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We are at that time of year again when we experience many storms, tornadoes, and inclement weather.
These seasons of natural disasters remind us to be diligent and prepare our homes and businesses for the possibility of damage.
In addition, we need our organizations to be ready to respond in the event of an emergency or disaster.
All you have to do is imagine running your business without a computer, phone system, or even your current facility. You will quickly realize the importance of planning.
A disaster can be defined as a natural disaster (flood, hurricane, tornado, earthquake), an act of terrorism (9/11), or an armed intruder (Columbine).
Each of these scenarios has its own unique challenges, but some common things can and should be done to prepare.
Unfortunately, most emergencies or disasters happen without much warning. Even those with some warning don’t allow enough time to develop a disaster recovery plan.
What is a disaster recovery plan?
A disaster recovery plan is a written document that answers the questions: who, what, where, when, and how to get your business back up and running following a disaster or unexpected emergency.
This recovery plan manual can be as detailed as you’d like or as simple as thinking through some basic logistical first steps.
Obviously, the more detailed your plan is, the less “thinking” you will need to do at a time when there is chaos and many logistical challenges that need to be addressed.
Planning is Important
Imagine your business running without your computer systems, communication systems, employee support, or a functioning facility.
This planning process requires input from a team representing your senior leadership, information technology, telephone systems, employees, and facilities.
Once you have a plan in place, it is important to go through a “what if scenario” to test your plan.
Many organizations hold what they call disaster drills to test their plans and use the exercise to learn how to improve the plan.
It is amazing how different things look when you go through the process of implementing recovery steps.
I have worked with teams who have gone through these drills and cannot emphasize how valuable the experience is and is worth the time investment.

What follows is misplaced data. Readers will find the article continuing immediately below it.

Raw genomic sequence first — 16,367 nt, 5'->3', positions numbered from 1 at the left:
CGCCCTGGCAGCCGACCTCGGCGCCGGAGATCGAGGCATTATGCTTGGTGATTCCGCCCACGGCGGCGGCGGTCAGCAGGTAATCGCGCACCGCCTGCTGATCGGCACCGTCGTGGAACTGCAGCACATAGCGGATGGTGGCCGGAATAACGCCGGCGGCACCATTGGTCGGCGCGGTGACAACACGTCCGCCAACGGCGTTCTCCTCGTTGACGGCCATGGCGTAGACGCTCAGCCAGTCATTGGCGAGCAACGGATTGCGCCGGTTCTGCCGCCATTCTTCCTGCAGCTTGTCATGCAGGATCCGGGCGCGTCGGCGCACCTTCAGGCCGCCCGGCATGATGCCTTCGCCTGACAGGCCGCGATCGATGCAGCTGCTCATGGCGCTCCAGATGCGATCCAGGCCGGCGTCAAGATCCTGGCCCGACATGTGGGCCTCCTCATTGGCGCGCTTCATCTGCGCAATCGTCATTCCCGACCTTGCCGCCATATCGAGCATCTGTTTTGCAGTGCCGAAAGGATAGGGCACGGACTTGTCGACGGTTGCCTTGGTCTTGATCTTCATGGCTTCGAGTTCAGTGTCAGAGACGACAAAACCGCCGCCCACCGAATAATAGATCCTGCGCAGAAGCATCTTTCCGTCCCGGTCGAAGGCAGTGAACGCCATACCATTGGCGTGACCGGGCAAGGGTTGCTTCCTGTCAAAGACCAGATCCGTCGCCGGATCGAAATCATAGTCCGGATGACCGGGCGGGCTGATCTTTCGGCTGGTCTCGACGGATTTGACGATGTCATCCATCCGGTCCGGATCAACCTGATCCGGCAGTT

3 Phases of Recovery That Need a Plan
There are typically three phases of any disaster or emergency.
1. First Response
In the first response phase, the initial need is to ensure the safety and security of the facility and provide immediate help to possible victims.
This phase can include life-sustaining efforts, first aid, food, water, and basic living essentials.
This phase also includes being prepared to handle any media inquiries requiring an articulate scripted spokesperson to represent your organization.
Pay attention to interviews you watch following a disaster and consider how your organization would respond.
2. Clean-up Phase
The damage following a disaster can be overwhelming. This phase includes the cleanup of any destruction, focusing on preparing the facility for employees and customers to reenter.
In the case of an armed intruder, much thought should be placed on how employees will mentally prepare to return to work.
People who experience such emotional trauma need time to heal and often need help recovering.
This is where grief counseling may need to be explored.
Everyone is different; some people will bounce back more quickly than others.
Allow employees the time they need to grieve and provide the necessary help as long as needed.
3. Recovery Phase
The final phase after a disaster is the recovery phase.
This is the process of getting the facility back in order and ready to reopen for business.
Depending on the emergency or disaster, this may take a few days, weeks, or months.
In the case of a long-term recovery process, it is crucial to have an off-site command center where a leadership team can help facilitate the recovery process.
This is when you would be thankful that you had a manual to guide your steps!
Disaster Recovery Plan Manual
Steps of action for each of the three phases of recovery. This section is where you identify who, what, where, when, and how.
- Emergency contact information for Employees, Vendors, and Key Customers
- Information system requirements for hardware, software, and business data backup files
- Telephone system layout
- Diagrams of building layout
- IT Network Diagram
- Call tree of the leadership team – basically, what is the chain-of-command, who gets notified first, and who notifies whom.
Once the manual is completed, it should be one of several contents that should be placed in a disaster recovery box. This box should be kept at an off-site location.
Contents of the disaster recovery box should include:
- Disaster Recovery Plan Manual
- Employee Manual
- Copies of insurance policies and access to the document management system
Learn more ways to help your organization prepare for the unexpected. You can access Disaster Planning and Control here.
- Hard drive with computer software
- Access to cloud backup files on all key business data
- Employee contact information
- Key customer and vendor contact information
- Nametags for employees in case they need to be identified to cross into restricted areas.
- Basic office supplies (paper, pens, tape, stapler, etc.).
The box should be updated every six months to keep contents and contact information current.
Lastly, there will always be unpredictable aspects to any disaster, but a little upfront planning can take a chaotic emergency situation and turn it into a smooth-running recovery process.